I loved New Year’s as a child. I loved staying up until midnight and having “champagne” (sparkling grape juice) as much as I loved my grandmother’s unique traditions. My grandmother rang in the new year with a cacophony of noise. She would open the front doors and bang on pots and pans with wooden spoons at midnight. On January 1 she served pork and sauerkraut for good luck, and we each received a penny under our plates for prosperity through the year. My grandmother would never serve beef or chicken on New Year’s Day–they scratch backwards! Pigs root forward, assuring a confident entry into the new year.
Here are some books and recipes to start new traditions in your family.
Yellow Underwear, Grapes and El Año Viejo
In Feliz New Year, Ava Gabriella! readers learn about Colombian and Caribbean Latin New Year’s traditions. The most surprising? The wearing of yellow underwear for luck and happiness! The most enduring? El Año Viejo. In her note in the back of the book, Alexandra Alessandri explains that her culture’s tradition was to make a life-sized doll of an old man, called el año viejo, or the old year. The doll was originally made of newspaper or straw and burned after midnight. The book displays the new tradition the author’s family began: Making El Año Viejo out of balloons and letting the children pop him! Why not try making a balloon doll representing 2020 and popping the Old Year goodbye?
There is no recipe, per se, in Feliz New Year, Ava Gabriella! but children will be delighted by the tradition of eating 12 grapes at midnight. Each grape represents good luck for one month of the year. A sour or bitter grape may indicate a hard month. The challenge is that each grape must be eaten with each stroke of the midnight clock, so you’re eating 12 grapes in 12 seconds. That’s a fun challenge for kids who will be laughing and covered in sticky grape juice. Be sure to halve the grapes for younger kids!
Freedom Soup for Everyone!
Belle and her Ti Gran make Freedom Soup together on New Year’s Day, a Haitian tradition in the book by the same name by Tami Charles. All time spent in the kitchen with grandmothers is about more than cooking, isn’t it? Ti Gran and Belle cook and dance together, and Ti Gran uses this as an opportunity to share the story of the struggle and triumph of the Haitian Revolution, which the author shares in her note, is the most successful slave rebellion in the Western Hemisphere. The lush illustrations by Jacqueline Alcántara and the sensory-rich prose will have you longing to swing your hips and try making some Soup Joumou, all while exclaiming, “Haiti is free! Freedom soup for everyone!” as Belle and Ti Gran do!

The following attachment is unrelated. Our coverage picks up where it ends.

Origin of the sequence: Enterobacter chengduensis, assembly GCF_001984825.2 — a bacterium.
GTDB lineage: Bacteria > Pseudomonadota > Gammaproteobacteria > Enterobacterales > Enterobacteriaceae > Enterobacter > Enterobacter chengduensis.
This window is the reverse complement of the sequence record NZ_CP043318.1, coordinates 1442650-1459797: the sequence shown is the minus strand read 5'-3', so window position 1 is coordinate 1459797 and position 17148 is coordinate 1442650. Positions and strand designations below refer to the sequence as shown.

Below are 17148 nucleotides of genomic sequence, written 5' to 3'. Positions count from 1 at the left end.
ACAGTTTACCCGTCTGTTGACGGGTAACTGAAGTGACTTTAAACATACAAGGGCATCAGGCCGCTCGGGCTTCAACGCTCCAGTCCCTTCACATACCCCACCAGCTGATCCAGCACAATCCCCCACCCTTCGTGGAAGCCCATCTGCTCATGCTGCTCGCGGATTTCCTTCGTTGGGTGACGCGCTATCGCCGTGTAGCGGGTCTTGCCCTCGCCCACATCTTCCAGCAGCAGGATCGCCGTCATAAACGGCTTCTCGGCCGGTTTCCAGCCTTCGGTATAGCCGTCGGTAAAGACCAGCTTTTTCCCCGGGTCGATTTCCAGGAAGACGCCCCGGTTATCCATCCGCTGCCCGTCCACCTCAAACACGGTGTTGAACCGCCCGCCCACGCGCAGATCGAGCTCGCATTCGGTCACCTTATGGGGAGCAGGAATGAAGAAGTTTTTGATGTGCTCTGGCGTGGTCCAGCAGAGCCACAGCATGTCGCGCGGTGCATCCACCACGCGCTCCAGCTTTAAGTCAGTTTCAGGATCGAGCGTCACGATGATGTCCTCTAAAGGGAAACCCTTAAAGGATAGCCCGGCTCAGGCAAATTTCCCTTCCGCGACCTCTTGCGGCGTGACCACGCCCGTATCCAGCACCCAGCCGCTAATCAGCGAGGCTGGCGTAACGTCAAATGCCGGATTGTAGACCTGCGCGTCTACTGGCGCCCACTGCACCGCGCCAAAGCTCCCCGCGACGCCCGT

Freedom Soup Recipe from Tami Charles
Begin by making the epis, which is a common marinade used in many Haitian dishes.
3 garlic bulbs
2 peppers (red and green)
5 sprigs of thyme
1 bunch of cilantro
1 bunch of parsley
2 celery stalks
¼ cup of olive oil
½ cup of lime juice
1 teaspoon of vinegar
Blend all of the ingredients in a blender, or mash them using a pilón (mortar and pestle). Pour over the meat you will use for the soup. Marinate for up to 24 hours.
2 pounds of your preferred meat (marinated in epis)
2 tablespoons olive oil
8 cups stock (beef, chicken, or vegetable)
2 packages, frozen butternut squash
1 scotch bonnet pepper (optional)
½ teaspoon, dried thyme
2 tablespoons, chopped parsley
2 tablespoons, chopped cilantro
1 large potato, peeled and cut
2 carrots, cut into 1 ½” pieces
2 stalks celery, cut
1/2 small green cabbage, cored and cut
1 handful of spaghetti, broken in half (or preferred pasta)
In a large soup pot, brown the meat in the olive oil.
Add stock, scotch bonnet pepper, and squash. Boil until the meat reaches your desired level of tenderness.
Add the thyme, parsley, cilantro, and potato to the pot. Continue boiling for approximately 15 minutes.
Add the remaining vegetables, reduce heat, and simmer approximately 25 minutes, or until tender.
Stir occasionally until soup thickens. Add pasta and cook according to package directions.
Don’t forget to remove the scotch bonnet pepper!
Add salt and pepper to taste.
Hoppin’ John and Lucky Foods
Shanté Keys is dismayed to discover that Grandma Keys has forgotten to cook the traditional Soul Food good luck dish of cowpeas, or black-eyed peas! So is Grandma, who gets a great bit of dialogue here: “Mercy!” cries Grandma, “I’m weak in the knees. I cooked lots of food, but forgot black-eyed peas!” What’s a little girl to do? Shanté goes through the neighborhood looking for peas. She finds a melting pot of traditions, from Scottish haggis and cheese to Chinese New Year dumplings. When the peas are finally found, it’s a bulk-sized bag, and that’s a good thing because all of the neighbors stop by to drop off their own lucky dishes and sample some peas, in the form of Hoppin’ John. Gail Piernas-Davenport includes a note about New Year lucky foods and traditions, even those that don’t sync with the Western calendar, like Lunar New Year and Diwali. Her note mentions little known traditions like the German St. Sylvester meal of carp and the lucky carp scales and the Swiss drop of fresh cream falling on the floor.
Grandma Louise’s Hoppin’ John Recipe from Gail Piernas-Davenport
3/4 cup chopped onion and 3/4 cup chopped celery
2 cloves garlic, minced
2 teaspoons canola oil
1 12-ounce package fresh black-eyed peas, rinsed (The recipe notes you can also use frozen or canned black-eyed peas, or soaked and cooked dried ones.)
2 2/3 cups chicken broth
1/2 pound cooked ham, cubed
1 bay leaf
Heat the vegetable oil in a large pot and sauté the onions, celery, and garlic until tender, about three minutes. Add fresh peas, chicken broth, ham, and bay leaf. Boil for three minutes, then lower heat. Cover the pot and simmer until the peas are tender, about forty-five minutes. Check the pot occasionally and add water if needed. Remove the bay leaf and serve over cooked rice. Season to suit your taste!